This study discovers new UPOs, provides a glimpse of their evolution from CPOs, and presents new insight on their functional divergence. We present a new classification of UPOs and shed new light on its phylogenetics. These different UPOs may exhibit a wide range of characteristics and specificities which may help in various fields of synthetic chemistry and industrial biocatalysts, and may as well lead to an advancement towards the understanding of physiological role of UPOs in fungi.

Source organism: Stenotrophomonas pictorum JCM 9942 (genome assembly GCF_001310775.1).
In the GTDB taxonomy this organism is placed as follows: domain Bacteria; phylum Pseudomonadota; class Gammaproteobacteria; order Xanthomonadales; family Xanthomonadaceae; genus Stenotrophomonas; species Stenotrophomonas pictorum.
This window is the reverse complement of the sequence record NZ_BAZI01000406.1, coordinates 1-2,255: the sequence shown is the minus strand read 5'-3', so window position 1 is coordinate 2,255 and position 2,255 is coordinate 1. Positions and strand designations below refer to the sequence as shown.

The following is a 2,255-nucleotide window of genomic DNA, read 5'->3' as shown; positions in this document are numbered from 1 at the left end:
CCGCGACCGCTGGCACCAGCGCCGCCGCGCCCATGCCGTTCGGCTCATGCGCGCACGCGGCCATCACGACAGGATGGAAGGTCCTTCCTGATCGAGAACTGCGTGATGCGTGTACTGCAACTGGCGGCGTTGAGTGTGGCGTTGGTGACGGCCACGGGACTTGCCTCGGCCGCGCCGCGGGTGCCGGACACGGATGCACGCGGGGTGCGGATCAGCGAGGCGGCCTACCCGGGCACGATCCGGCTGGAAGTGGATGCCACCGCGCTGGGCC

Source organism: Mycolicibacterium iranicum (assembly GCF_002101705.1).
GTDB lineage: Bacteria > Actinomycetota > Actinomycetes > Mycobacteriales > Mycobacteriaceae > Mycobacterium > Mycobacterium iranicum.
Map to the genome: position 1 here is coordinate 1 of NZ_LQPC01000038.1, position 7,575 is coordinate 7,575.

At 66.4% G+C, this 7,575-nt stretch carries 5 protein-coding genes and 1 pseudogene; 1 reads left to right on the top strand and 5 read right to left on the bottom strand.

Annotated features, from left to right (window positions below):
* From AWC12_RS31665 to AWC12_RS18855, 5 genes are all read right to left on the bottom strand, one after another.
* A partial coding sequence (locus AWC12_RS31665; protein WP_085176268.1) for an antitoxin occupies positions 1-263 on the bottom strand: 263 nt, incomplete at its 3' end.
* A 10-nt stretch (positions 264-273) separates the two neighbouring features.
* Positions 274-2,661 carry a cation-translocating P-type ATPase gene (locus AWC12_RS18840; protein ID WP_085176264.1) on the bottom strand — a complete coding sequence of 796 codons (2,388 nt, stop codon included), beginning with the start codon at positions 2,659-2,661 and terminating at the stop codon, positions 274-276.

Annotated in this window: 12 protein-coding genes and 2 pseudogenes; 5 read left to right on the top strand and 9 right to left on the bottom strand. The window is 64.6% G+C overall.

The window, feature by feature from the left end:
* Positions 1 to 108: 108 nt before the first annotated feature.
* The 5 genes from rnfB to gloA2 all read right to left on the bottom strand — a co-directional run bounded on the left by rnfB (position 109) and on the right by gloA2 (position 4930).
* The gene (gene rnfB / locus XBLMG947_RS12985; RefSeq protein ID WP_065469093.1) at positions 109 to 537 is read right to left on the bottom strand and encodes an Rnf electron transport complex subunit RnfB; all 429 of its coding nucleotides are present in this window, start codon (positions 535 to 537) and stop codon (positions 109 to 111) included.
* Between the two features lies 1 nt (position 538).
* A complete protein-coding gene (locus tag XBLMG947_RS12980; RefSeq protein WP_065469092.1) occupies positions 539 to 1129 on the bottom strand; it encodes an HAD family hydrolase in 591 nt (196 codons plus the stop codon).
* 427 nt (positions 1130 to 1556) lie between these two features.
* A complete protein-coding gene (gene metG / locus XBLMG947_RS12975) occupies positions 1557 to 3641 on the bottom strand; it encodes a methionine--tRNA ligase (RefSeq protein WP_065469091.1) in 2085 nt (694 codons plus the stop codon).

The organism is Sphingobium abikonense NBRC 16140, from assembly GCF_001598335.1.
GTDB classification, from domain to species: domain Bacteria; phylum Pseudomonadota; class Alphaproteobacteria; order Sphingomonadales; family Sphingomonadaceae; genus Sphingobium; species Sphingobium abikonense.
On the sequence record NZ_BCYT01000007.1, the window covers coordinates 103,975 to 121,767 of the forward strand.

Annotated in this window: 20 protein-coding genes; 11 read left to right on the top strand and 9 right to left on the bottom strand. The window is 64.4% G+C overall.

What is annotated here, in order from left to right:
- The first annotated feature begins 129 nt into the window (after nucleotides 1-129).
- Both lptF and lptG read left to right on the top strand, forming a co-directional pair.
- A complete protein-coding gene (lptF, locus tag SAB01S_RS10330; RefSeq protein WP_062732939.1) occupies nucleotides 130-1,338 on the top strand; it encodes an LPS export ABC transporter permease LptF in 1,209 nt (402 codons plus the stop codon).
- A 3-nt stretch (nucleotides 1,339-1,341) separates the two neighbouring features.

Unspecific peroxygenase (UPO), also known as aromatic peroxygenase (APO), are newly discovered extracellular enzymes which belong to heme-thiolate proteins obtained from fungal species [1]. The first UPO enzyme was discovered in Agrocybe aegerita (AaeUPO) which belongs to Basidiomycota, commonly known as Black Poplar mushroom [2, 3]. AaeUPO is known to catalyze a number of reactions leading to the formation of alcohol by transfer of an oxygen atom by reacting with hydrogen peroxide [4,5,6]. Fungal UPOs are characterized for catalyzing a large variety of reactions such as epoxidation, hydroxylation, dealkylations, oxidation of aromatic and heterocyclic compounds, organic heteroatoms, inorganic halides, and one- and two- electron oxidations as well [6,7,8]. They exhibit various useful properties such as high specific activity, catalytic activity, and specificity, catalyze reactions with inexpensive peroxides and cofactors (Mg2+), stability and it is water-soluble in nature due to a high degree of glycosylation. Hence, they are considered very intriguing enzymes and also termed as ‘closest to ideal biocatalysts for (sub)-terminal hydroxylation of short-chain and medium-chain alkanes under mild conditions’ [9]. The other known fungal UPOs include Marasmius rotula (MroUPO) and Coprinellus radians (CraUPO). Like AaeUPO, MroUPO and CraUPO also belong to order Agaricales (known as “gilled mushrooms”) of Basidiomycota phylum.